Snow spent nearly two weeks in intensive care before being released on Aug. 24 and missed the first two games of the season.
“I think my wife and I started talking it about then,” he said. “We’ve talked countless hours about it since and when I made my decision to resign, she kept asking me, ‘are you sure?’”
That’s when Snow started to break down.
He paused to collect himself.
“Gina (Snow’s wife) has put up with a lot,” he said as he fought back tears. “So has our daughter. And she didn’t deserve it and she put up with it anyway. Coaches’ wives have a special place in heaven. They really do. Because their sacrifices are even bigger than the ones we make to do what we love to do.”
Snow collected himself enough for his wit to return.
“But hey, come August, she might be all torn up and tell me I need to go and find something to do,” he said with a laugh. “You should see my ‘honey do’ list already. Good Lord!”
Members of Snow’s coaching staff were standing in the back of the auditorium behind where the players were sitting.
Snow started the process of contacting them at the beginning of the week. He phoned each one individually to share the news.
“Did not see it coming at all,” said Jonathan McIntosh, the team’s defensive coordinator. McIntosh was also a player at West from 2002-2003 when Snow was the offensive line coach, which was his position coach. “I didn’t really know what to say. I was just quiet and taking it in. He actually just kept talking because I don’t think he wanted any silence. After a while I let him know I was happy for him and that I was proud of him and thanked him for everything he has done for me. This is my 14th year as a coach here now, and he has been the only person I have worked in football with. We’ve just become such good friends over the years. We just laugh all the time. I’m going to miss that the most.”
Brad Bovender is the team’s secondary coach and is the longest tenured assistant coach on the staff. Bovender also played at West and he and Snow are neighbors.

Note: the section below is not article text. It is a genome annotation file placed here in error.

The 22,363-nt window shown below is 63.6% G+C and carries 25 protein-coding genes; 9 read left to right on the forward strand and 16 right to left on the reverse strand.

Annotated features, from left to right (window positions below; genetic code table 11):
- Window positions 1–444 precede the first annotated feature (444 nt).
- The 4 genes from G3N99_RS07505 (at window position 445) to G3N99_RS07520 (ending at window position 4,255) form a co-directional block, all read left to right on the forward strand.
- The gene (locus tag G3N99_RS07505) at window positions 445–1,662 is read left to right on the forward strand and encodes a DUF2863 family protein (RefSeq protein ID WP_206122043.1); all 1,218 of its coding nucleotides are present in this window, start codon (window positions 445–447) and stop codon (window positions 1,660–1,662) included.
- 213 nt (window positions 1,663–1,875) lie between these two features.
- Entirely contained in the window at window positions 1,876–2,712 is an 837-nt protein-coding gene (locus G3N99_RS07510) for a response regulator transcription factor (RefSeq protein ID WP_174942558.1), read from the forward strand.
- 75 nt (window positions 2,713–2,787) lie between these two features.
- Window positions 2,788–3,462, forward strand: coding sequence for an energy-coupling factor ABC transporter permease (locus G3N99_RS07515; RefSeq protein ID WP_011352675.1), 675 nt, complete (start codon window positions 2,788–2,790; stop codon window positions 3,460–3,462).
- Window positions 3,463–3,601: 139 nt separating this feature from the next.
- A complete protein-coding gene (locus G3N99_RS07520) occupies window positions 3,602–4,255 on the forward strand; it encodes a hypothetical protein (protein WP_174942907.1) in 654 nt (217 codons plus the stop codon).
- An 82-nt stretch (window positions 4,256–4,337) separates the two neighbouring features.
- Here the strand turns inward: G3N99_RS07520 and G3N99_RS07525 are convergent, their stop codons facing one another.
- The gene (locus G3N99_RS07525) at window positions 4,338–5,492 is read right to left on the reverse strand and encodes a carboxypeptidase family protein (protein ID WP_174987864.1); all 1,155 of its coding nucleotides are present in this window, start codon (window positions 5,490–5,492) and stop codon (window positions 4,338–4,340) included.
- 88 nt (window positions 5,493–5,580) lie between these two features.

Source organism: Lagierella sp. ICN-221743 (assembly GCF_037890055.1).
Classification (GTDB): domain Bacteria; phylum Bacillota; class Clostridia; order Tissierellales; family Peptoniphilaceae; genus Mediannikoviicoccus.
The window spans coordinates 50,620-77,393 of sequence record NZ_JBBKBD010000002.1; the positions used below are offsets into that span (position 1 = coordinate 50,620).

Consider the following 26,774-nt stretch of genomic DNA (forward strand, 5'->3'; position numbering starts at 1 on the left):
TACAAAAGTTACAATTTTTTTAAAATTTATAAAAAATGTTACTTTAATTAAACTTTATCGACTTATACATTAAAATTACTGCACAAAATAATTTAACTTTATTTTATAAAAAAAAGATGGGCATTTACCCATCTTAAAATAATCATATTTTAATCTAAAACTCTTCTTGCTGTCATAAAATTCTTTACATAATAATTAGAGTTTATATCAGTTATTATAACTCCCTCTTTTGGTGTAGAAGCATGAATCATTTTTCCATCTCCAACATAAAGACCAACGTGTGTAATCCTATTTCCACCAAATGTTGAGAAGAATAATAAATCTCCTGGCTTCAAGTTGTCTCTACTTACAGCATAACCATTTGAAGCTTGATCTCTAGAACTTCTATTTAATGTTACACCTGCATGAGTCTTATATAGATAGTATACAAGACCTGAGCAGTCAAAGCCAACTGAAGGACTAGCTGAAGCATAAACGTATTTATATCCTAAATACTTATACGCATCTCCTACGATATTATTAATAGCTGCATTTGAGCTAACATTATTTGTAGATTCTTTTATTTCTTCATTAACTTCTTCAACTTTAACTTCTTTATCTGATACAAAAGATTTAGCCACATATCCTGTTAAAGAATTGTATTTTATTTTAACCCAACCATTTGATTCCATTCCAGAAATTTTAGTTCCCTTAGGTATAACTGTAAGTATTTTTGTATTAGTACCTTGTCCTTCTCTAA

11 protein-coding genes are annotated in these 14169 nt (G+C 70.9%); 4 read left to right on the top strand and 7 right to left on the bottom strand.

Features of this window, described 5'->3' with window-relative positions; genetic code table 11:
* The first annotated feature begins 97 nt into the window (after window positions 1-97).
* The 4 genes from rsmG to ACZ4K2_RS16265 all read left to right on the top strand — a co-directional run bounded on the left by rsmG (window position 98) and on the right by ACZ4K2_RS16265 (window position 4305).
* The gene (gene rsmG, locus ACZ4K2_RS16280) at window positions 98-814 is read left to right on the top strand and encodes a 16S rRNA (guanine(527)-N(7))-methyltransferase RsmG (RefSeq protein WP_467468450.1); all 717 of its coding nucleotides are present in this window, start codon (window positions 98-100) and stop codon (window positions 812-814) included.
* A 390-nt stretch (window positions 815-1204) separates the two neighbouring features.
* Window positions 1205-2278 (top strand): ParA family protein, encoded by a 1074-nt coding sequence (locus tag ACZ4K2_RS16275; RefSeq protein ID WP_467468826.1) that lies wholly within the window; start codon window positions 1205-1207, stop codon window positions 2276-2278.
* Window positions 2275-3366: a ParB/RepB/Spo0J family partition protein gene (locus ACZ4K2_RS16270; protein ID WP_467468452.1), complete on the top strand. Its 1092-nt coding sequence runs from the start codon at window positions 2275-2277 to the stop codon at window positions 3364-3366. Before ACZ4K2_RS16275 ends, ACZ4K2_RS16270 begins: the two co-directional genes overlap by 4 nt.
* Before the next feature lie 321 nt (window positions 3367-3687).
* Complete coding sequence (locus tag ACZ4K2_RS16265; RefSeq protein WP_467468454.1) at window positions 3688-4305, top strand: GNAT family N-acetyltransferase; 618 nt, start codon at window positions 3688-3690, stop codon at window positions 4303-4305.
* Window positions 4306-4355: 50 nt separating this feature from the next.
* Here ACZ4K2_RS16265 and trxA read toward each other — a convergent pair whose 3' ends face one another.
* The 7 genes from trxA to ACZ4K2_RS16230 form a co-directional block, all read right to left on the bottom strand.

“He screamed at me the entire second half of our last game because I was trying to argue with the referees about a pass interference call,” Bovender said with a laugh. “He kept reminding me that that was his job and not mine. So, when he called me into his office to let me know the news, I just told him, ‘Great, so you spent our last game coaching together yelling at me the whole time.’ And we just had a good laugh about that.”
It was Bovender who called Snow to let him know the job was open after Chip Petree resigned after the 2007 season.
“Petree had just let us know he was leaving and a couple of minutes later, I called Adrian to tell him he needed to come home,” Bovender said. “And for the last 15 years, it’s been 365 days that we’ve been coming in and coaching football and shooting the breeze and we’ve just always been together. It’s a bittersweet day. We are more like brothers now. And sometimes, even families realize that they need some change. He feels very strongly that it’s time for him to move on and I definitely respect that. So many times, we’ve argued, we’ve fought, we’ve loved, we’ve encouraged, we’ve cared, we’ve done, we’ve laughed. We’re talking 15 years now. It’s kind of like being a brother. You’re fighting with him one minute and then you turn around and are defending him. Younger guys now want to X and O and draw on a board and call that coaching. Yes, that’s a part of it. But for the older guys, it’s definitely the relationships for us. This is my 22nd overall year here and those relationships stay.”
Kyle Willard played for Snow and has coached with him now the last several seasons.